“Ninety percent of everything is crud.” – Theodore Sturgeon
Hello, and welcome to another installment of The Ten Percent! Every two weeks, K. Dale Koontz and I use this space to take a look at the inverse of Sturgeon’s Law — the small portion of everything which is not crud. Sturgeon was right, of course. The vast majority of movies, television, writing, and art is crud, eminently forgettable and ultimately irrelevant, but there is always that tiny slice of the sublime. In this space, we’ve talked about comedy, drama, animation, horror, science fiction, musicals, and more. We get to do that because the Ten Percent isn’t limited by genre – these rare gems last because they are high quality productions which demand more of their viewer than simple passive reception.
This week, “The Ten Percent” ascends to the heights of epic romance with a look at David Lean’s magnificent Doctor Zhivago (1965). Based upon the eponymous 1957 novel by Boris Pasternak, the film’s story spans some 40 years of 20th century Russian history, from the 1910s to the late 1940s/early 1950s of the framing device used at the beginning and end of the movie. The story traces the lives and love of Yuri Zhivago, an orphan raised by wealthy relatives in the heart of pre-1917 Revolution Moscow, and Lara Antipova, a poor, working class girl from an entirely different side of the Russian capital. Zhivago is a talented medical doctor and surgeon, but an even more gifted poet. Their socioeconomic classes, marriages, revolution, war, and exile all conspire to keep the two apart, but fate keeps throwing them together, and for one all too brief year or so, they are able to be together before the world throws them apart one last time.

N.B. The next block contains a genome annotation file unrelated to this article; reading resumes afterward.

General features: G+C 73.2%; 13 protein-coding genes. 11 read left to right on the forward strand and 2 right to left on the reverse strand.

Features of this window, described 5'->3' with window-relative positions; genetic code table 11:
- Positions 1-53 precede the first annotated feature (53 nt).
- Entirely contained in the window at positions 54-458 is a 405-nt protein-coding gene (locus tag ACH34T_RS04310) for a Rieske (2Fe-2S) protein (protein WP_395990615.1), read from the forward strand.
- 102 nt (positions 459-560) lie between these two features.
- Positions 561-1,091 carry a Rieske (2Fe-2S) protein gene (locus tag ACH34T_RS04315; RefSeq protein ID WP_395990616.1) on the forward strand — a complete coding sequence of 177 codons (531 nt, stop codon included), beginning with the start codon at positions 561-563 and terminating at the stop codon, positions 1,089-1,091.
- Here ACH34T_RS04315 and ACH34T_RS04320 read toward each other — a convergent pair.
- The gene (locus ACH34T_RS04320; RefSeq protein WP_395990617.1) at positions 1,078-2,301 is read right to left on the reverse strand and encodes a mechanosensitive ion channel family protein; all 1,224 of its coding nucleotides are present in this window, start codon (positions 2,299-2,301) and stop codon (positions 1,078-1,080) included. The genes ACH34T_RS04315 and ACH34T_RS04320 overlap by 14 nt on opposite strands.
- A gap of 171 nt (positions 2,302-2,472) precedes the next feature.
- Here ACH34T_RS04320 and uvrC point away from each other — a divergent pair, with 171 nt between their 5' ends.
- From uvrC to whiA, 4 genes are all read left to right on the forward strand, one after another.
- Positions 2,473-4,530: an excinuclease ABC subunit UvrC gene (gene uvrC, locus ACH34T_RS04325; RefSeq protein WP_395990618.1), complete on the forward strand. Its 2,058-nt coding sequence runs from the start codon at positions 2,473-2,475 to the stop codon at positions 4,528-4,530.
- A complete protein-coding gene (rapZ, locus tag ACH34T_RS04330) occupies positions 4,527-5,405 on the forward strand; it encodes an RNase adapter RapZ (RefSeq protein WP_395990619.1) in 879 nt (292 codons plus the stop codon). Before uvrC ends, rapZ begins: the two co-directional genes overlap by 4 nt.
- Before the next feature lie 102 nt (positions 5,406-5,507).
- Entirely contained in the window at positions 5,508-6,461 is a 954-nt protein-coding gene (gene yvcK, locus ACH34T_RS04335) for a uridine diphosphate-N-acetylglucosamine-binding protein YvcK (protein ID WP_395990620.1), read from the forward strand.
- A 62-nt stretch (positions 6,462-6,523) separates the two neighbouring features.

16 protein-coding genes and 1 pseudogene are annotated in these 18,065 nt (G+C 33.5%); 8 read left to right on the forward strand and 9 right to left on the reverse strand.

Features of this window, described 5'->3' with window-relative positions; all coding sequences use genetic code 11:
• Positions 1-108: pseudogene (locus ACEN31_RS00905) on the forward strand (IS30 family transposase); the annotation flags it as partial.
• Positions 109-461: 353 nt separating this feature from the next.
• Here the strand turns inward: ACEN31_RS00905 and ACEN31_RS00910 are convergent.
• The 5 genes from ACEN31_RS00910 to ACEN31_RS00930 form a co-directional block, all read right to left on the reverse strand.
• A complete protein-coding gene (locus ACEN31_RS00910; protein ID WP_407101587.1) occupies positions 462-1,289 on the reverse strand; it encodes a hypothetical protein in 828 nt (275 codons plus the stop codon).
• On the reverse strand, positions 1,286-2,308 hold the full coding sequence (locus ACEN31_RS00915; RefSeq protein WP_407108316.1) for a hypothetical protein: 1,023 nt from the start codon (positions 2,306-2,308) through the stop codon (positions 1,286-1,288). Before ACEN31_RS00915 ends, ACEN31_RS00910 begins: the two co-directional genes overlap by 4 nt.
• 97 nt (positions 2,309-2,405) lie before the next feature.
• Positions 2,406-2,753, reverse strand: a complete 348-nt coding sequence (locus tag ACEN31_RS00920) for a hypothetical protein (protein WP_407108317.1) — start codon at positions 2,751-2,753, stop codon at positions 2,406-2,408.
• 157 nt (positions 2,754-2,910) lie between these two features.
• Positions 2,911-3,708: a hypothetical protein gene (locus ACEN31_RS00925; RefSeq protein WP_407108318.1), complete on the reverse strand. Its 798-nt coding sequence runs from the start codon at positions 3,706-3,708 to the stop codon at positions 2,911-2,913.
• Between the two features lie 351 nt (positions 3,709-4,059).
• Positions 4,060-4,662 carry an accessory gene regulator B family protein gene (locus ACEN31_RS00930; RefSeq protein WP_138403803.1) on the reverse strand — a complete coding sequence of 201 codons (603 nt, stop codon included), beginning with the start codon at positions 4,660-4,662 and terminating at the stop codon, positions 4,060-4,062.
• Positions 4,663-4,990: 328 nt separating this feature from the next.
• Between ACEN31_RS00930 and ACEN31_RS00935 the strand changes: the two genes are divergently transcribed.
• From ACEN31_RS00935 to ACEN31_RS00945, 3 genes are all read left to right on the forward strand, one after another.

Zhivago is played by a young Omar Sharif, whose breakout role came in 1962 as Sherif Ali in Lawrence of Arabia, another David Lean epic. Already an experienced and talented actor, Sharif brings a heartbreaking innocence and naivety to the role, backed by a core of goodness sheathed in steel. Lara, the subject of Zhivago’s great cycle of love poems, is brought to the screen by twenty-four year-old Julie Christie, breathtakingly beautiful, hurt, betrayed, and far more cynical than her Zhivago about the world and what it does to love, but, being essentially stronger than he, willing to risk it nonetheless. Fundamentally, as contemporary critics complained, Yuri and Lara spend much of the film at the mercy of much, much larger events, being acted upon instead of exercising agency in their own right. Yet this does not ring false. The years between 1910 and 1930 in Imperial Russia/The Soviet Union were a time when most of the people between the River Vistula in the west and the Pacific Ocean in the east were more often moved than movers. Indeed, one of the great themes of the film is that one of the only choices the two protagonists ever get to make is whether or not to be with each other. The fact that they chose to do so despite everything is a laughing spit in the eye of fate and the “historical inevitabilities,” a decision to cling to the most human of things in the most inhuman of worlds.